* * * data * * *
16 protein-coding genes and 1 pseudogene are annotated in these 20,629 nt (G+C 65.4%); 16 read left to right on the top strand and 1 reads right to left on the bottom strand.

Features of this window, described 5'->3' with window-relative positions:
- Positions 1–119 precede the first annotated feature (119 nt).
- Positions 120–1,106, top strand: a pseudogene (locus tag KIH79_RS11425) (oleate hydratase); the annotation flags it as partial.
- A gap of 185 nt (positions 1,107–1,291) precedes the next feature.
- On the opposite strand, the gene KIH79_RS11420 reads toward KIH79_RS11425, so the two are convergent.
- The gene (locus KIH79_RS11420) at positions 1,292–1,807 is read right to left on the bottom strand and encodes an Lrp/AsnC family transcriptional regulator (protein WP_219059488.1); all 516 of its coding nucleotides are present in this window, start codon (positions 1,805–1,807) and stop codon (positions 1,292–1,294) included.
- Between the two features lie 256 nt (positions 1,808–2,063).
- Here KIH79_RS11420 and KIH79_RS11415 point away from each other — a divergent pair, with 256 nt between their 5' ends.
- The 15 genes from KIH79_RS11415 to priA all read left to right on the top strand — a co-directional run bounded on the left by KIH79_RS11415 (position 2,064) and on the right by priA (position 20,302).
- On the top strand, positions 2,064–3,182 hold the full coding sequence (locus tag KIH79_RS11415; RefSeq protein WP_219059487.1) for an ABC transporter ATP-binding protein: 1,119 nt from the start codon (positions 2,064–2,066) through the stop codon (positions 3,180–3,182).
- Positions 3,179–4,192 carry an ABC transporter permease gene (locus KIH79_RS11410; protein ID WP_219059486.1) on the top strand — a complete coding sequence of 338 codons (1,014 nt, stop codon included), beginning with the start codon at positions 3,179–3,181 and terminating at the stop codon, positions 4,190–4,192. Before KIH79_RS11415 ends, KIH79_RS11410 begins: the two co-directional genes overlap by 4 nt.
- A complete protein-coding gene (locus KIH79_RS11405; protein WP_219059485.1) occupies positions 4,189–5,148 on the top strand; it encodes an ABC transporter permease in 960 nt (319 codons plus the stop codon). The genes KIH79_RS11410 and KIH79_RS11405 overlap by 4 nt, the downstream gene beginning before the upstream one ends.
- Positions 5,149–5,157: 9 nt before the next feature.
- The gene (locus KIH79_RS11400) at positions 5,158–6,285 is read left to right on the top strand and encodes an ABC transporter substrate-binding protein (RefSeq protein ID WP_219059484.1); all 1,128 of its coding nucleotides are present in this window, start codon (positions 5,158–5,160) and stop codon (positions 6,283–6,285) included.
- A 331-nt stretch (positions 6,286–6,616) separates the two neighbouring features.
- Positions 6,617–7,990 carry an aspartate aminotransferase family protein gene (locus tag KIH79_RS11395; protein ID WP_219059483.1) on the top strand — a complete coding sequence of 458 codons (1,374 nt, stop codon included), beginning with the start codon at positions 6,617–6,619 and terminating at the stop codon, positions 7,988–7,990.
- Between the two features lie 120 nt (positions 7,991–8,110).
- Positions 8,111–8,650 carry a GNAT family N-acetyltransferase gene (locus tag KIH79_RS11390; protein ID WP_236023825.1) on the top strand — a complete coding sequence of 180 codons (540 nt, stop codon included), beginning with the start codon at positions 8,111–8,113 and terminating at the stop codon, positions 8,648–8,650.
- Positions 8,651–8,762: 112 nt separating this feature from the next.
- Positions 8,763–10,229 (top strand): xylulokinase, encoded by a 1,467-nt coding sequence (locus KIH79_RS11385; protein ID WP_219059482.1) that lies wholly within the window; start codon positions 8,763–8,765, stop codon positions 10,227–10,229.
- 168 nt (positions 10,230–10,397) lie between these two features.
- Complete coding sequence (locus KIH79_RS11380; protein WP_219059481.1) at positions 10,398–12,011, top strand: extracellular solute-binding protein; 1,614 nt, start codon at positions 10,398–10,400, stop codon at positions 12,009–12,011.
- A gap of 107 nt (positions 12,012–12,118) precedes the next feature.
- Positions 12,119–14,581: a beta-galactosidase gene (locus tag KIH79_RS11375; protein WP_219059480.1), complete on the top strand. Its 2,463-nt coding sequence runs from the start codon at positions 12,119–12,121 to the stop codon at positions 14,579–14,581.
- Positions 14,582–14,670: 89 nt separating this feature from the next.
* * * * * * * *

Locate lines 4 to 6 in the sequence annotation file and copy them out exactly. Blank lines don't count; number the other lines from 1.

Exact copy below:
- Positions 120–1,106, top strand: a pseudogene (locus tag KIH79_RS11425) (oleate hydratase); the annotation flags it as partial.
- A gap of 185 nt (positions 1,107–1,291) precedes the next feature.
- On the opposite strand, the gene KIH79_RS11420 reads toward KIH79_RS11425, so the two are convergent.